SPORTS
December 13, 1985 | JULIE CART
USC's women's basketball team will play 11th-ranked Tennessee tonight at 5:45 at the Sports Arena. The Volunteers (5-1) have four starters from last season's 22-10 team but are led by a freshman, forward Bridgette Gordon, who is averaging 13 points a game. The team is coached by Pat Head Summitt, 1984 U.S. Olympic coach The fourth-ranked Trojans (6-1) are coming off a loss on the road to top-ranked Texas.
SPORTS
December 13, 2002 | Mike Terry
Many players from USC's two-time national championship team would prove to be successful off the court, too. One of the more impressive post-basketball resumes belongs to guard Melissa Ward, a walk-on, who became an Air Force pilot and now works for United Airlines. She is one of eight African American female pilots for the airline, and the first and only African American female flight captain for a major passenger airline. "I wasn't trying to be the 'first' anything," Ward said.
SPORTS
March 26, 1999 | EARL GUSTKEY
Duke (28-6) vs. Georgia (27-6), 4 p.m., ESPN--Coach Gail Goestenkors' Blue Devils, led by senior center Michele VanGorp and senior guard Nicole Erickson from Brea Olinda High, lost three of their first four games but reached San Jose with their stunning 69-63 victory over Tennessee on Monday. Georgia's Andy Landers is sometimes called the best coach never to win a national title. He has been in the tournament 15 times and has reached five Final Fours.
SPORTS
June 10, 1998 | EARL GUSTKEY, TIMES STAFF WRITER
Fourteen years . . . and the memory lingers, like a treasured snapshot in an old album. It's from the Pam and Paula McGee family album. But for one moment in the summer of 1984, it went into a few million albums. In the Forum, in the bedlam of cheers and the waving of thousands of little American flags, the women of the 1984 U.S. Olympic basketball team climb onto the platform and receive their gold medals.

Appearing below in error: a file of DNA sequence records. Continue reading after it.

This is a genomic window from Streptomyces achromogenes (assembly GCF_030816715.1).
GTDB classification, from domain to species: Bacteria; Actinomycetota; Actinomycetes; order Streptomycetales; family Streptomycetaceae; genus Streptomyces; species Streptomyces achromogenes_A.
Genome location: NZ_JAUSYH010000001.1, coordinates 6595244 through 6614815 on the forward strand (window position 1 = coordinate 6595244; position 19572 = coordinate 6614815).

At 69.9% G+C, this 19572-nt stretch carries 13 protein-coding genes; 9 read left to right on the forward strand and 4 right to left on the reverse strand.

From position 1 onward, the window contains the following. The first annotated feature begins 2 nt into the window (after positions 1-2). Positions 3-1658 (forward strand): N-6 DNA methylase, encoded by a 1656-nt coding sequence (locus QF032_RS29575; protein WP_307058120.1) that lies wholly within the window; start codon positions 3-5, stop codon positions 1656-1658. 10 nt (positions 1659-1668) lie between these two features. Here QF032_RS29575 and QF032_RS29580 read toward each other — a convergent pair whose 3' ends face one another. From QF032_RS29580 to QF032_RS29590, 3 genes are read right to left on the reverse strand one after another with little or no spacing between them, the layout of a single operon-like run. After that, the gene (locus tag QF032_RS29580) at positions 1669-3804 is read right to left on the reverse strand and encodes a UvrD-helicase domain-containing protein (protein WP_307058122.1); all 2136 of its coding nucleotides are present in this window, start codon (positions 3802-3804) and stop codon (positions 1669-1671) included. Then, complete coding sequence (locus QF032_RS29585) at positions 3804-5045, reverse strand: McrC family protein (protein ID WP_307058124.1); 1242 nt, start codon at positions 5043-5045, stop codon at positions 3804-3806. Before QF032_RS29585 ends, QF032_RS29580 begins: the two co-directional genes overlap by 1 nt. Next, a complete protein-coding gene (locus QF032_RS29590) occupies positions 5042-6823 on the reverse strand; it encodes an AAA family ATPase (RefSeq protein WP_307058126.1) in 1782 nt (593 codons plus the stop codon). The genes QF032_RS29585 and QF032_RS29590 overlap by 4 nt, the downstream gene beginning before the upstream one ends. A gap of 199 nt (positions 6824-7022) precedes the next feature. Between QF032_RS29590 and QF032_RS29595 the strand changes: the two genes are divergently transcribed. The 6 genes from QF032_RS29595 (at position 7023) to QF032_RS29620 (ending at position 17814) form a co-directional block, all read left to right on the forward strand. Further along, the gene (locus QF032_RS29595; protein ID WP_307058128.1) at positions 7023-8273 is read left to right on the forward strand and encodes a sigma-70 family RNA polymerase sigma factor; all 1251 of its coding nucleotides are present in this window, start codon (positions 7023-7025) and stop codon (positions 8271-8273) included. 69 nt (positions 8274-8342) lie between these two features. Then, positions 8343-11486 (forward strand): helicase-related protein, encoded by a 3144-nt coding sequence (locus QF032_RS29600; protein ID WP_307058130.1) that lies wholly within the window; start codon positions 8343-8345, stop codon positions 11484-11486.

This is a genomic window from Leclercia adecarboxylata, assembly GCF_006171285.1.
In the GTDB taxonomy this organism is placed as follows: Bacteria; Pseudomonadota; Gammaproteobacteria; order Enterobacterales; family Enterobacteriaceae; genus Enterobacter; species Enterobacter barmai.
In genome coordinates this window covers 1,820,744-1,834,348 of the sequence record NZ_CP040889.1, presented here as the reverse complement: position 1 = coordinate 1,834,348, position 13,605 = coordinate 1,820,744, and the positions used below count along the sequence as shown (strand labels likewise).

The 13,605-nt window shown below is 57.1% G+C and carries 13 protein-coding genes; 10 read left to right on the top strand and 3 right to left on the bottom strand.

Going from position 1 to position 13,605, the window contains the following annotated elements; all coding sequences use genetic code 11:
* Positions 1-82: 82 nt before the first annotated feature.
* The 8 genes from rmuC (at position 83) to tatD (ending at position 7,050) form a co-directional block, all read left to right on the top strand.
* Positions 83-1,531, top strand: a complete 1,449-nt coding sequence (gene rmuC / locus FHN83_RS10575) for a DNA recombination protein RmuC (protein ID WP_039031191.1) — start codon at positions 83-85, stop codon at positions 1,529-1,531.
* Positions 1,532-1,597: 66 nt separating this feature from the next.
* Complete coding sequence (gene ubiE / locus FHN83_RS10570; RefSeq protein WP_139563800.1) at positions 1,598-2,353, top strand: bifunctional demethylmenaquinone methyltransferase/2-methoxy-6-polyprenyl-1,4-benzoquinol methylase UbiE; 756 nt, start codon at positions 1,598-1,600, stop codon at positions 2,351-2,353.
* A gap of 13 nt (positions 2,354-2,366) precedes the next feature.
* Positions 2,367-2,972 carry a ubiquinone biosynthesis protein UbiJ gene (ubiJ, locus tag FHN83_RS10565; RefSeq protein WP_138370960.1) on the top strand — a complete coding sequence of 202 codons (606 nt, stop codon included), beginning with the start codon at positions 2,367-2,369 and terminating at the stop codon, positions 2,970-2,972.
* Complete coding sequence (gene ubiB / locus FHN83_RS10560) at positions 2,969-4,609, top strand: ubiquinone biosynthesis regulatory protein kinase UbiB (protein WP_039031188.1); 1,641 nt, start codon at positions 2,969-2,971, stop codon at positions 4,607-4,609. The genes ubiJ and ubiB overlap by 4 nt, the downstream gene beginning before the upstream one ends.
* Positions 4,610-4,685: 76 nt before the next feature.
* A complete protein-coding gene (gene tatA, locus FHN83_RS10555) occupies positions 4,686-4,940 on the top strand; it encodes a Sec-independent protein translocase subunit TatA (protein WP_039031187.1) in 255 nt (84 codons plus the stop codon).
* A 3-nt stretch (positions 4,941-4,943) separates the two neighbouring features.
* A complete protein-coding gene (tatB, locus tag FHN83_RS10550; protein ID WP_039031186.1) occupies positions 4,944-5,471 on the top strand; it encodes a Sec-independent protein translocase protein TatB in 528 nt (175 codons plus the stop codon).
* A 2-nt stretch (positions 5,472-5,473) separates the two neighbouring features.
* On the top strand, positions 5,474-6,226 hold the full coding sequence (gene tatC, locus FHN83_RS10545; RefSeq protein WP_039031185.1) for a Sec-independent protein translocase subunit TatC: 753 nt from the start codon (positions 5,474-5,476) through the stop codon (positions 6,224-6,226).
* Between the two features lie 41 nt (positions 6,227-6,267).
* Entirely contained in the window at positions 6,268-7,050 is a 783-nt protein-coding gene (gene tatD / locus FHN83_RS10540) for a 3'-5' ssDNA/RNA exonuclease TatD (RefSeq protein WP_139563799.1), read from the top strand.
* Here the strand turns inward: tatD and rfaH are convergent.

SPORTS
April 20, 1985 | MIKE DiGIOVANNA, Times Staff Writer
It was one of the magic moments of the 1984 Summer Olympics--one that transcended the gold-medal winning performance by the U.S. women's basketball team. It was Pam McGee, U.S. team forward, on the award platform in the Forum, gold medal around her neck, searching for her twin sister, Paula, in the crowd. It was Pam and Paula minutes later, crying, embracing. And it was Pam putting her medal around Paula's neck. It was a spontaneous, loving gesture--a gesture that touched a nation.
SPORTS
February 4, 1999 | LARRY STEWART
What: "Cynthia Cooper: Raise the Roof" When: Today, 10:30 a.m., ESPN2 If you want to show your kids an example of a real sports role model, or just see one for yourself, then set the VCR and tape this show. What you'll see is an excellent profile, produced by NBA Entertainment, of Cynthia Cooper, the WNBA's two-time most valuable player and also a most valuable person.
SPORTS
February 6, 1992 | LISA DILLMAN, SPECIAL TO THE TIMES
Lasting memories of the last Women's Final Four at Los Angeles in 1984: --Cheryl Miller and company--Pam and Paula McGee, Rhonda Windham and Cynthia Cooper--shake off pregame jitters by, what else, dancing. --Miller dances her way past Tennessee's zone in leading USC to a 72-61 victory in the championship game. --Not much dancing in all those empty seats--a mere 5,365 spectators in 12,819-seat Pauley Pavilion.